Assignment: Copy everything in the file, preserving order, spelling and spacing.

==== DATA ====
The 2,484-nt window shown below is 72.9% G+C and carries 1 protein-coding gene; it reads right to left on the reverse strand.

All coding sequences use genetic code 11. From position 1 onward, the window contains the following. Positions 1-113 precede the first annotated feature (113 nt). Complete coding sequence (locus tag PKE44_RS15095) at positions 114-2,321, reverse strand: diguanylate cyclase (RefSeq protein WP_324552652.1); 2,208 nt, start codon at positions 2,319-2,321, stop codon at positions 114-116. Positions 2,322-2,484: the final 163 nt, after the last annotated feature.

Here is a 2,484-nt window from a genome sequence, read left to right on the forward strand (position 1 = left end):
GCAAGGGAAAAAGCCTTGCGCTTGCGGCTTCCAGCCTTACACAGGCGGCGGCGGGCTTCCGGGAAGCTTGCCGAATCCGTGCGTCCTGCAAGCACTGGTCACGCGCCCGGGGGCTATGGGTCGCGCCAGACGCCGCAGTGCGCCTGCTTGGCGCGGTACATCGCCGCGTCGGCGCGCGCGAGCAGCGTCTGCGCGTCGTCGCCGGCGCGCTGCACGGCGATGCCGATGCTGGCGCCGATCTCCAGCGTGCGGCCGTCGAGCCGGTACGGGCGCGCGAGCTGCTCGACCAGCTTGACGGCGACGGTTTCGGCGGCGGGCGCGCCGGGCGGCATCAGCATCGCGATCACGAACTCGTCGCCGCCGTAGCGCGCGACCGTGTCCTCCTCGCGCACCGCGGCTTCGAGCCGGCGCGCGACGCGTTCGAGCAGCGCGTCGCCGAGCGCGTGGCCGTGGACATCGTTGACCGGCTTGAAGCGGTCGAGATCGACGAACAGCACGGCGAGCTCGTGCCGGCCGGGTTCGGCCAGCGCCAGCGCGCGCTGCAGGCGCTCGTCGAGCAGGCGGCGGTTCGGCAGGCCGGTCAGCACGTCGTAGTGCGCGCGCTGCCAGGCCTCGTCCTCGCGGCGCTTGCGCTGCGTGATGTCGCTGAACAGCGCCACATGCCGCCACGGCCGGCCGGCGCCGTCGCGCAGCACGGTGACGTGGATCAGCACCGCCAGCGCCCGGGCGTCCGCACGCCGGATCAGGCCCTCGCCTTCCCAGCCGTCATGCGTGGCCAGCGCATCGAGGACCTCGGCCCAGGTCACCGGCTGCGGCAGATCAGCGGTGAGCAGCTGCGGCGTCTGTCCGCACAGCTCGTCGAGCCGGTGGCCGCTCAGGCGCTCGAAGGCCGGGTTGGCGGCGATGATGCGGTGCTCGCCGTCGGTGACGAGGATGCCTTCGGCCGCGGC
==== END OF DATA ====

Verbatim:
The 2,484-nt window shown below is 72.9% G+C and carries 1 protein-coding gene; it reads right to left on the reverse strand.

All coding sequences use genetic code 11. From position 1 onward, the window contains the following. Positions 1-113 precede the first annotated feature (113 nt). Complete coding sequence (locus tag PKE44_RS15095) at positions 114-2,321, reverse strand: diguanylate cyclase (RefSeq protein WP_324552652.1); 2,208 nt, start codon at positions 2,319-2,321, stop codon at positions 114-116. Positions 2,322-2,484: the final 163 nt, after the last annotated feature.

Here is a 2,484-nt window from a genome sequence, read left to right on the forward strand (position 1 = left end):
GCAAGGGAAAAAGCCTTGCGCTTGCGGCTTCCAGCCTTACACAGGCGGCGGCGGGCTTCCGGGAAGCTTGCCGAATCCGTGCGTCCTGCAAGCACTGGTCACGCGCCCGGGGGCTATGGGTCGCGCCAGACGCCGCAGTGCGCCTGCTTGGCGCGGTACATCGCCGCGTCGGCGCGCGCGAGCAGCGTCTGCGCGTCGTCGCCGGCGCGCTGCACGGCGATGCCGATGCTGGCGCCGATCTCCAGCGTGCGGCCGTCGAGCCGGTACGGGCGCGCGAGCTGCTCGACCAGCTTGACGGCGACGGTTTCGGCGGCGGGCGCGCCGGGCGGCATCAGCATCGCGATCACGAACTCGTCGCCGCCGTAGCGCGCGACCGTGTCCTCCTCGCGCACCGCGGCTTCGAGCCGGCGCGCGACGCGTTCGAGCAGCGCGTCGCCGAGCGCGTGGCCGTGGACATCGTTGACCGGCTTGAAGCGGTCGAGATCGACGAACAGCACGGCGAGCTCGTGCCGGCCGGGTTCGGCCAGCGCCAGCGCGCGCTGCAGGCGCTCGTCGAGCAGGCGGCGGTTCGGCAGGCCGGTCAGCACGTCGTAGTGCGCGCGCTGCCAGGCCTCGTCCTCGCGGCGCTTGCGCTGCGTGATGTCGCTGAACAGCGCCACATGCCGCCACGGCCGGCCGGCGCCGTCGCGCAGCACGGTGACGTGGATCAGCACCGCCAGCGCCCGGGCGTCCGCACGCCGGATCAGGCCCTCGCCTTCCCAGCCGTCATGCGTGGCCAGCGCATCGAGGACCTCGGCCCAGGTCACCGGCTGCGGCAGATCAGCGGTGAGCAGCTGCGGCGTCTGTCCGCACAGCTCGTCGAGCCGGTGGCCGCTCAGGCGCTCGAAGGCCGGGTTGGCGGCGATGATGCGGTGCTCGCCGTCGGTGACGAGGATGCCTTCGGCCGCGGC